Software-Defined Radio May Cause FCC to Restrict WiFi Modifications

By Wayne Rash  |  Posted 2015-09-08 Print this article Print
Software-Defined Radios

Because the radar uses echoes from things such as rain or even moving air, the signal levels are very low and a WiFi signal in the wrong frequency range or with too much power can wreak havoc.

Properly configured WiFi access points won't cause a problem with weather radar, but some operators had flashed their WiFi hardware with open source software such as OpenWRT or DD-WRT, and changed the settings on the WiFi equipment so that it interfered.

When that happened the FCC began studying the problem, and developed some proposals for changes to WiFi hardware that would prevent this. Those proposed changes were aimed at both SDRs and for non-software-defined wireless products.

The proposed changes for WiFi equipment would prohibit any changes from what the manufacturer of the equipment had intended, which would have two effects. First it would kill off open-source software projects to develop new approaches for WiFi hardware. Then it would make surplus a great deal of WiFi hardware for which the manufacturers had stopped developing updates (which is almost all of it).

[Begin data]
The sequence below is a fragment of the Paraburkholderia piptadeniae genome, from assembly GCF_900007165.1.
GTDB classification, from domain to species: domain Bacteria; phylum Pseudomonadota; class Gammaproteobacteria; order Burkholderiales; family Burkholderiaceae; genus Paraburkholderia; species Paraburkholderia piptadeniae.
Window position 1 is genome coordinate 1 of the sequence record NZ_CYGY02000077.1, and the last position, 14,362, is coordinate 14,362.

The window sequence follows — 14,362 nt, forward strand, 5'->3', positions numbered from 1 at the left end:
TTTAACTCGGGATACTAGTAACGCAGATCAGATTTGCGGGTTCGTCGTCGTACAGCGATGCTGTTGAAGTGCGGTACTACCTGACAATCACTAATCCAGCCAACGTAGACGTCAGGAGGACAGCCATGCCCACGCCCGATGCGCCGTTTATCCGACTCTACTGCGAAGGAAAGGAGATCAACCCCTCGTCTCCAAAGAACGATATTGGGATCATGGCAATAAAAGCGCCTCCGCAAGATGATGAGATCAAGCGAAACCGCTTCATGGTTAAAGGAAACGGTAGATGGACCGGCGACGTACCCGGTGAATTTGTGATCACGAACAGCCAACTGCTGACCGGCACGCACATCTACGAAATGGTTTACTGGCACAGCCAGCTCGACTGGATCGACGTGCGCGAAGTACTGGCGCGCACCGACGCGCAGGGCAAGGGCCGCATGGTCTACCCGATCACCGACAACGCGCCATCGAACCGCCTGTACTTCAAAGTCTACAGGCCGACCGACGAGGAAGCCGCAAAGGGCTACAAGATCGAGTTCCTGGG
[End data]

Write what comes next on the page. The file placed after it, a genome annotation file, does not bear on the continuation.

The WiFi software industry pushed back against the proposed changes, which is one of the reasons that the comment period is being extended. What's happening now is that the FCC is trying to develop rules that would put some restrictions on what SDRs are able to do, such as limiting how much a device can be modified in terms of frequency range or power, while also allowing other parameters to be changed.

What this ultimately means is that you should be able to modify how your WiFi routers work while not letting you make them operate illegally at excessive powers in unauthorized frequencies.

This can prove to be especially important in industrial applications where it may be necessary to limit how WiFi works in conjunction with other known equipment ranging from security hardware to manufacturing machinery.

In addition, it means that your company can avoid the capital loss of having to throw away WiFi equipment simply because the manufacturer doesn't provide updates for security or new operational requirements, such as better support for IPv6 or more effective packet sizing, because you can install open source software to provide those capabilities.

Either way, the changes proposed by the FCC can go a long way to helping you protect your investment in wireless networking, while also avoiding problems caused by interference. The comment period now ends on Oct. 8. It'll be interesting to see what the FCC decides when it's over.



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